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Cultural Heritage: An Essential Resource for Climate Change Science

Updated: Sep 22, 2023


Cultural heritage is a valuable resource in the fight against climate change. In particular, the knowledge and practices of Indigenous and local communities can provide valuable insights into how to mitigate and adapt to environmental threats. However, these practices have often been ignored or marginalised by Western science. This article explores the importance of cultural heritage for climate change science, and provides examples of traditional practices that offer lessons for climate policy.


Indigenous Knowledge Systems: Sharing Characteristics with Western Science?


The exact position of Indigenous knowledge systems within the scientific community is currently the subject of debate. While some scholars argue that Indigenous knowledge shares some characteristics with Western empirical science, others see it as a distinct and valuable knowledge system in its own right. Regardless of where it falls on the spectrum, it is clear that Indigenous knowledge can offer important insights into environmental threats and sustainable practices.


Examples of Traditional Practices


The following examples illustrate some of the traditional practices that have been used to address environmental threats and offer lessons for climate policy:


  • Folk songs to revive ancient water storage methods: In Sri Lanka, women have harnessed folk songs to revive ancient methods for designing and governing water storage systems. By strengthening resilience to drought, these practices offer valuable insights into how to manage water resources in a changing climate.

  • Inuit-led net-zero emission homes: In Nunavut, Canada, an Inuit-led initiative is building "net-zero emission homes" using traditional materials like snow, stone, driftwood, and animal skins. By incorporating these materials into construction, the homes are able to reduce their carbon footprint and increase their resilience to coastal erosion.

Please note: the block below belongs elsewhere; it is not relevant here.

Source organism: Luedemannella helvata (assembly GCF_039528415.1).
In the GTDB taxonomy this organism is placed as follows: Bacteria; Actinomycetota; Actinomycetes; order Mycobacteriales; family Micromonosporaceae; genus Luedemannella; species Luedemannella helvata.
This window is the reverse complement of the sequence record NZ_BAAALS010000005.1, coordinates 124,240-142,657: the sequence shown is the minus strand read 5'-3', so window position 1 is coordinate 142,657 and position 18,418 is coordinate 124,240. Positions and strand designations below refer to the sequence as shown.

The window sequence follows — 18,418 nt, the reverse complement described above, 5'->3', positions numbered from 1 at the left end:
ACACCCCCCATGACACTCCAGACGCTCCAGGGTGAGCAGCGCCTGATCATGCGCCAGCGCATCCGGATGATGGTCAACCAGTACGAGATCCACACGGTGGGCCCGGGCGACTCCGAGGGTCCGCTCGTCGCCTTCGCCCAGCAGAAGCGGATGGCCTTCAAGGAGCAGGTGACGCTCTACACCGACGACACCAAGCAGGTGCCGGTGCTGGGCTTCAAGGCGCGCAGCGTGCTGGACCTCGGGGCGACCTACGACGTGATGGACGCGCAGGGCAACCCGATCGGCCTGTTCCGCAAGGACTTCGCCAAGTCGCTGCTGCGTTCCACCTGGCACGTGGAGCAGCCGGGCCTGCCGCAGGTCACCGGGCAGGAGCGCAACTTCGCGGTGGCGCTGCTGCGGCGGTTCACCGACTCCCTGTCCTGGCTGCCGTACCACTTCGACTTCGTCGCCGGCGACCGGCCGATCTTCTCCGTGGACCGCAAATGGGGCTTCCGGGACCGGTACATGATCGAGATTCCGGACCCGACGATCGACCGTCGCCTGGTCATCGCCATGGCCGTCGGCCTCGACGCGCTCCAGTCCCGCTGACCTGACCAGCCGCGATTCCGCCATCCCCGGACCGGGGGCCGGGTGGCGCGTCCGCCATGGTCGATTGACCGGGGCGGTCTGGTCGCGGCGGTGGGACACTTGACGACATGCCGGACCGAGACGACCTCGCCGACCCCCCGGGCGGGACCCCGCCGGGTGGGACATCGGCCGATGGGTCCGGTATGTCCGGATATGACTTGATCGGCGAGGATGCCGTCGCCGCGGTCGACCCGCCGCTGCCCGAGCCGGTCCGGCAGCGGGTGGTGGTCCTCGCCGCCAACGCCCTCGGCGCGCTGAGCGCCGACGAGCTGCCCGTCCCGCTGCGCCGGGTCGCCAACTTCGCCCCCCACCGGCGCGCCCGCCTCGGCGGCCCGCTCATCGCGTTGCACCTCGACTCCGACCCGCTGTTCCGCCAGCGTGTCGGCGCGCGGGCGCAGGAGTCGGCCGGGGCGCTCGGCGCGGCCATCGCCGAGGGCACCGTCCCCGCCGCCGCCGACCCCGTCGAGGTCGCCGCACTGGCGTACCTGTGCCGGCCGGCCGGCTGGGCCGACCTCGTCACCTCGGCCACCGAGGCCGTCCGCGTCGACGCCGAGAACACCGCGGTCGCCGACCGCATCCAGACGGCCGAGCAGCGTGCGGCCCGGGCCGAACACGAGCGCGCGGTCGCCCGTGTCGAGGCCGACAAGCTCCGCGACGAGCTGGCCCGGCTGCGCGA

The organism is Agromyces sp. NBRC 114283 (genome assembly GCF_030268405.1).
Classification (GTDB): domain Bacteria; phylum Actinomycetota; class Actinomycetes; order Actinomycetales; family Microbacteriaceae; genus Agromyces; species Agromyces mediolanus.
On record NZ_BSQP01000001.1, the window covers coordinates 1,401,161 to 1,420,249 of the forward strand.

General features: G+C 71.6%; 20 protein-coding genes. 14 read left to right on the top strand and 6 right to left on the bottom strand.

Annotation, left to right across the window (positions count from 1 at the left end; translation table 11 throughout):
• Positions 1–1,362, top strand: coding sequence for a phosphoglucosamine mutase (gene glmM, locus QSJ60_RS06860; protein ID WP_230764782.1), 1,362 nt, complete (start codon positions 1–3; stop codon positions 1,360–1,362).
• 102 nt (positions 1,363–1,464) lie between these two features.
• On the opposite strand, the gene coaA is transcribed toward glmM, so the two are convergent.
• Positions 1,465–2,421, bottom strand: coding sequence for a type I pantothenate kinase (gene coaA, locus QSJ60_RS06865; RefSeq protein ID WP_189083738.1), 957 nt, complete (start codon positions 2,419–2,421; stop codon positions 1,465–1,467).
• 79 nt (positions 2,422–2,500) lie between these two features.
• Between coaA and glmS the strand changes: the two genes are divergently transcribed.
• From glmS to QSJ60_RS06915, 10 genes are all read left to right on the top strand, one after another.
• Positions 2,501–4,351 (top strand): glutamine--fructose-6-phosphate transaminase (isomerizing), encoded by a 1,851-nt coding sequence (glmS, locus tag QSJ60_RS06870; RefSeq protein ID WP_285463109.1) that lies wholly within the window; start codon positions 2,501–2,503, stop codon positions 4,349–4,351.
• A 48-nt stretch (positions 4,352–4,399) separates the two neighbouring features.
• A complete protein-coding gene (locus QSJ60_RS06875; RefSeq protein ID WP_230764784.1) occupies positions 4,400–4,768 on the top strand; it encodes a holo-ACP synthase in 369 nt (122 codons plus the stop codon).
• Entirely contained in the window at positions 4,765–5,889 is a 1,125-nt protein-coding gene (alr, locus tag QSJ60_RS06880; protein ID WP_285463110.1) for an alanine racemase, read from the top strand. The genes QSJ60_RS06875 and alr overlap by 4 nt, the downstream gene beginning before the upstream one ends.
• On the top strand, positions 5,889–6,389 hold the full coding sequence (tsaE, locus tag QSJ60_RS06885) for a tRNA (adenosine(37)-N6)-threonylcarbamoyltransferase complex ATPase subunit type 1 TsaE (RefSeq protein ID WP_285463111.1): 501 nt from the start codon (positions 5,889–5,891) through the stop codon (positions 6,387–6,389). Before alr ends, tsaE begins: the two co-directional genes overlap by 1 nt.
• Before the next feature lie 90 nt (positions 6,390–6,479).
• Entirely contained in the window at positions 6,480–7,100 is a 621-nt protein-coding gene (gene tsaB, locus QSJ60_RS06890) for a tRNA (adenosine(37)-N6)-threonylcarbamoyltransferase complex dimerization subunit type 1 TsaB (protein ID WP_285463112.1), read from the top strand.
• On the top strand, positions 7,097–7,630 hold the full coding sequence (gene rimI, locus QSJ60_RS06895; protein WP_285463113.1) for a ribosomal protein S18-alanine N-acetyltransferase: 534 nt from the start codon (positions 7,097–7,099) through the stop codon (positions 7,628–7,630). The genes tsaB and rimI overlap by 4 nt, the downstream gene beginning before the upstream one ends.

• Māori cultural relationship with the environment: In Aotearoa New Zealand, the city of Auckland's climate plan recognises the Indigenous Māori cultural relationship with the environment, including the rights of non-human species. By incorporating traditional values and practices into climate policy, the city is able to create more sustainable and equitable solutions.

  • Stone tidal weirs as an alternative to plastic fishing gear: In Japan, stone tidal weirs have been used to trap fish close to the coast as an alternative to expendable plastic fishing gear. However, this practice is at risk of disappearing as more villagers abandon traditional practices and move to cities.

  • Honghe Hani rice terraces: In China's Yunnan province, the Honghe Hani rice terraces use a water management system that is capable of withstanding intense drought. By cutting grooves into a wood barrier at the top of the surrounding mountains, villagers are able to manage water flow to each area. Despite its demonstrated climate resilience, the practice is at risk of being lost as more villagers abandon traditional practices.

  • Stone walls to prevent erosion: In the Philippines, the Igorot people have used stone walls to support their rice terraces, and more recently, to prevent erosion in settlements on hillsides. As increased rainfall caused by climate change worsens erosion, the use of stone walls offers a valuable tool for buttressing hillside communities.


These examples demonstrate the potential for cultural heritage to inform climate change science. They show that traditional knowledge and practices can offer important insights into how to adapt to and mitigate the effects of climate change. However, they also highlight the importance of preserving cultural heritage, which is at risk of being lost as communities abandon traditional practices and move to cities.


Conclusion


Incorporating cultural heritage into climate policy is essential for creating sustainable and equitable solutions. By recognising and valuing traditional knowledge and practices, we can create a more comprehensive and effective response to climate change. As the examples above illustrate, traditional practices offer valuable lessons for how to manage environmental threats and adapt to a changing climate.


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